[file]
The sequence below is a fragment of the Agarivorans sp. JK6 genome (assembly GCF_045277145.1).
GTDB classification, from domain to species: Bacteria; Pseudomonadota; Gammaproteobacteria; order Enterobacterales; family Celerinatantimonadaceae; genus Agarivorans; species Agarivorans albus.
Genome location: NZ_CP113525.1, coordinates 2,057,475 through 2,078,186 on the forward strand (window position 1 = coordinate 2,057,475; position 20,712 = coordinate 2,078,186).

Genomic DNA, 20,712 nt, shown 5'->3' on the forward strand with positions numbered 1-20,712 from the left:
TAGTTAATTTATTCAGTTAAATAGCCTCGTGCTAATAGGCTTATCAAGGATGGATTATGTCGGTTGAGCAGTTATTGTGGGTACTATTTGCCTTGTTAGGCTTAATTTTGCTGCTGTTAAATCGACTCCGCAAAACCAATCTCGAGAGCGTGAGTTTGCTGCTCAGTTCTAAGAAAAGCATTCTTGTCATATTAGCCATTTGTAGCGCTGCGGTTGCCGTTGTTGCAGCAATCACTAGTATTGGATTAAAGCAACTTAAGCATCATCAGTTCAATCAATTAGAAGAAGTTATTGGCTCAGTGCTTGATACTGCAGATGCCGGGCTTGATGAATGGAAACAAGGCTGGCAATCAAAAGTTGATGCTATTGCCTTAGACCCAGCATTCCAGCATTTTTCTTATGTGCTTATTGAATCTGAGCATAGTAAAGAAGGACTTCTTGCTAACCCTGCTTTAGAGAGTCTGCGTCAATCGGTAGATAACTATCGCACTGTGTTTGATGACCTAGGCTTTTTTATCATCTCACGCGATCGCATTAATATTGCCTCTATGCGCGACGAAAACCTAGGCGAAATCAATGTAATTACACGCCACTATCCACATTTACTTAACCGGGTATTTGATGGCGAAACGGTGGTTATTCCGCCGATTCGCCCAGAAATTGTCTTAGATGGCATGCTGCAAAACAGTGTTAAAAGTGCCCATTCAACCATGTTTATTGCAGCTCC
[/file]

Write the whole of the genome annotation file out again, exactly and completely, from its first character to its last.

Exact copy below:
The sequence below is a fragment of the Agarivorans sp. JK6 genome (assembly GCF_045277145.1).
GTDB classification, from domain to species: Bacteria; Pseudomonadota; Gammaproteobacteria; order Enterobacterales; family Celerinatantimonadaceae; genus Agarivorans; species Agarivorans albus.
Genome location: NZ_CP113525.1, coordinates 2,057,475 through 2,078,186 on the forward strand (window position 1 = coordinate 2,057,475; position 20,712 = coordinate 2,078,186).

Genomic DNA, 20,712 nt, shown 5'->3' on the forward strand with positions numbered 1-20,712 from the left:
TAGTTAATTTATTCAGTTAAATAGCCTCGTGCTAATAGGCTTATCAAGGATGGATTATGTCGGTTGAGCAGTTATTGTGGGTACTATTTGCCTTGTTAGGCTTAATTTTGCTGCTGTTAAATCGACTCCGCAAAACCAATCTCGAGAGCGTGAGTTTGCTGCTCAGTTCTAAGAAAAGCATTCTTGTCATATTAGCCATTTGTAGCGCTGCGGTTGCCGTTGTTGCAGCAATCACTAGTATTGGATTAAAGCAACTTAAGCATCATCAGTTCAATCAATTAGAAGAAGTTATTGGCTCAGTGCTTGATACTGCAGATGCCGGGCTTGATGAATGGAAACAAGGCTGGCAATCAAAAGTTGATGCTATTGCCTTAGACCCAGCATTCCAGCATTTTTCTTATGTGCTTATTGAATCTGAGCATAGTAAAGAAGGACTTCTTGCTAACCCTGCTTTAGAGAGTCTGCGTCAATCGGTAGATAACTATCGCACTGTGTTTGATGACCTAGGCTTTTTTATCATCTCACGCGATCGCATTAATATTGCCTCTATGCGCGACGAAAACCTAGGCGAAATCAATGTAATTACACGCCACTATCCACATTTACTTAACCGGGTATTTGATGGCGAAACGGTGGTTATTCCGCCGATTCGCCCAGAAATTGTCTTAGATGGCATGCTGCAAAACAGTGTTAAAAGTGCCCATTCAACCATGTTTATTGCAGCTCC